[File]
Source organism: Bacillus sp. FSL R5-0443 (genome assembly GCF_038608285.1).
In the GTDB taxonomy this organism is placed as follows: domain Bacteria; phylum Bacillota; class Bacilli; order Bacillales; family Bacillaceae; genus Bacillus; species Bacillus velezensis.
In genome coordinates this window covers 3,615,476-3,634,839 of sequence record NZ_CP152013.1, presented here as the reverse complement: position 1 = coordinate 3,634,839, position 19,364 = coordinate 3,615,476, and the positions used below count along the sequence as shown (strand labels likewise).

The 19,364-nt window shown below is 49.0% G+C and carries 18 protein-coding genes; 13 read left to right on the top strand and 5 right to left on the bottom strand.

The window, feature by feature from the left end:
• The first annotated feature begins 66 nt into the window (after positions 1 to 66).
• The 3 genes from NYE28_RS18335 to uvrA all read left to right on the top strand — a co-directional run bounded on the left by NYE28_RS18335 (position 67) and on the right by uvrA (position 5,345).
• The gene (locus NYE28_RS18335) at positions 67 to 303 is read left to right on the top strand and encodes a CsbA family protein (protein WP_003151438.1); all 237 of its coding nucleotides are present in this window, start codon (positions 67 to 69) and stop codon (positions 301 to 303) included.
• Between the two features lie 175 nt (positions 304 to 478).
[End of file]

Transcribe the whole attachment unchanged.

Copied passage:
Source organism: Bacillus sp. FSL R5-0443 (genome assembly GCF_038608285.1).
In the GTDB taxonomy this organism is placed as follows: domain Bacteria; phylum Bacillota; class Bacilli; order Bacillales; family Bacillaceae; genus Bacillus; species Bacillus velezensis.
In genome coordinates this window covers 3,615,476-3,634,839 of sequence record NZ_CP152013.1, presented here as the reverse complement: position 1 = coordinate 3,634,839, position 19,364 = coordinate 3,615,476, and the positions used below count along the sequence as shown (strand labels likewise).

The 19,364-nt window shown below is 49.0% G+C and carries 18 protein-coding genes; 13 read left to right on the top strand and 5 right to left on the bottom strand.

The window, feature by feature from the left end:
• The first annotated feature begins 66 nt into the window (after positions 1 to 66).
• The 3 genes from NYE28_RS18335 to uvrA all read left to right on the top strand — a co-directional run bounded on the left by NYE28_RS18335 (position 67) and on the right by uvrA (position 5,345).
• The gene (locus NYE28_RS18335) at positions 67 to 303 is read left to right on the top strand and encodes a CsbA family protein (protein WP_003151438.1); all 237 of its coding nucleotides are present in this window, start codon (positions 67 to 69) and stop codon (positions 301 to 303) included.
• Between the two features lie 175 nt (positions 304 to 478).